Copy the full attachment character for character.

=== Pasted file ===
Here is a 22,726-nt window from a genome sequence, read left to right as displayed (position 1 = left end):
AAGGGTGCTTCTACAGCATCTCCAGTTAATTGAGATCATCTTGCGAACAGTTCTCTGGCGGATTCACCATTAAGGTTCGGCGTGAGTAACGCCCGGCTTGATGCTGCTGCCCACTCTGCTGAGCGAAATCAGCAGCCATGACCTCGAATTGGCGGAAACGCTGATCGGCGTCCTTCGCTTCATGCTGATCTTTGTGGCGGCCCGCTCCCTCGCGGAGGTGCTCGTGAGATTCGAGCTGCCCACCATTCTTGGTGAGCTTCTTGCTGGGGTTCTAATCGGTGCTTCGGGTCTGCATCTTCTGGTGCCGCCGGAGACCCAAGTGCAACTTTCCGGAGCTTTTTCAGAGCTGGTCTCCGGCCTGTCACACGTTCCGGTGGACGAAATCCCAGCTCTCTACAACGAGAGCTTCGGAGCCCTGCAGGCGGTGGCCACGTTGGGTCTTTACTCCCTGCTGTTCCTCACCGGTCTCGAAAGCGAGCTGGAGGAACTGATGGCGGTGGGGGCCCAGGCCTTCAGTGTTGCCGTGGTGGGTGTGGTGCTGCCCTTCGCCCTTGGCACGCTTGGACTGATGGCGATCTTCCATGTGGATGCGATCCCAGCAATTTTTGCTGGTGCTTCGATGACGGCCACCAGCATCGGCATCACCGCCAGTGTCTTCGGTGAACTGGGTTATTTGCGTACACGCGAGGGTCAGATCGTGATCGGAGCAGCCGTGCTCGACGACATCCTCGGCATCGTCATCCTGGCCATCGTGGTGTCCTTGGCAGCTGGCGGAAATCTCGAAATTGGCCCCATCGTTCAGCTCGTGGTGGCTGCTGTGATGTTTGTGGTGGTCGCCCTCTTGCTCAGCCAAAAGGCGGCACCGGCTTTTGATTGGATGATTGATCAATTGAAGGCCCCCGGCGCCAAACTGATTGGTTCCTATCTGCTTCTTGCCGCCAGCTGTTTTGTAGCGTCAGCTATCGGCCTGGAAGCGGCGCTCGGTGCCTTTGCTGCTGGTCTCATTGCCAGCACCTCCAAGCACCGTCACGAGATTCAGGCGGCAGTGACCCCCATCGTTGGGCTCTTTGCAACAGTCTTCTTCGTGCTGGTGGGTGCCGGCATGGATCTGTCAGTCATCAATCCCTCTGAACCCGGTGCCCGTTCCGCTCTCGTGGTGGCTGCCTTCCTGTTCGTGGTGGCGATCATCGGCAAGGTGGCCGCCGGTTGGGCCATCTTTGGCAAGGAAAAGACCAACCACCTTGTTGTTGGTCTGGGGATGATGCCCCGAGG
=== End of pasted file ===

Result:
Here is a 22,726-nt window from a genome sequence, read left to right as displayed (position 1 = left end):
AAGGGTGCTTCTACAGCATCTCCAGTTAATTGAGATCATCTTGCGAACAGTTCTCTGGCGGATTCACCATTAAGGTTCGGCGTGAGTAACGCCCGGCTTGATGCTGCTGCCCACTCTGCTGAGCGAAATCAGCAGCCATGACCTCGAATTGGCGGAAACGCTGATCGGCGTCCTTCGCTTCATGCTGATCTTTGTGGCGGCCCGCTCCCTCGCGGAGGTGCTCGTGAGATTCGAGCTGCCCACCATTCTTGGTGAGCTTCTTGCTGGGGTTCTAATCGGTGCTTCGGGTCTGCATCTTCTGGTGCCGCCGGAGACCCAAGTGCAACTTTCCGGAGCTTTTTCAGAGCTGGTCTCCGGCCTGTCACACGTTCCGGTGGACGAAATCCCAGCTCTCTACAACGAGAGCTTCGGAGCCCTGCAGGCGGTGGCCACGTTGGGTCTTTACTCCCTGCTGTTCCTCACCGGTCTCGAAAGCGAGCTGGAGGAACTGATGGCGGTGGGGGCCCAGGCCTTCAGTGTTGCCGTGGTGGGTGTGGTGCTGCCCTTCGCCCTTGGCACGCTTGGACTGATGGCGATCTTCCATGTGGATGCGATCCCAGCAATTTTTGCTGGTGCTTCGATGACGGCCACCAGCATCGGCATCACCGCCAGTGTCTTCGGTGAACTGGGTTATTTGCGTACACGCGAGGGTCAGATCGTGATCGGAGCAGCCGTGCTCGACGACATCCTCGGCATCGTCATCCTGGCCATCGTGGTGTCCTTGGCAGCTGGCGGAAATCTCGAAATTGGCCCCATCGTTCAGCTCGTGGTGGCTGCTGTGATGTTTGTGGTGGTCGCCCTCTTGCTCAGCCAAAAGGCGGCACCGGCTTTTGATTGGATGATTGATCAATTGAAGGCCCCCGGCGCCAAACTGATTGGTTCCTATCTGCTTCTTGCCGCCAGCTGTTTTGTAGCGTCAGCTATCGGCCTGGAAGCGGCGCTCGGTGCCTTTGCTGCTGGTCTCATTGCCAGCACCTCCAAGCACCGTCACGAGATTCAGGCGGCAGTGACCCCCATCGTTGGGCTCTTTGCAACAGTCTTCTTCGTGCTGGTGGGTGCCGGCATGGATCTGTCAGTCATCAATCCCTCTGAACCCGGTGCCCGTTCCGCTCTCGTGGTGGCTGCCTTCCTGTTCGTGGTGGCGATCATCGGCAAGGTGGCCGCCGGTTGGGCCATCTTTGGCAAGGAAAAGACCAACCACCTTGTTGTTGGTCTGGGGATGATGCCCCGAGG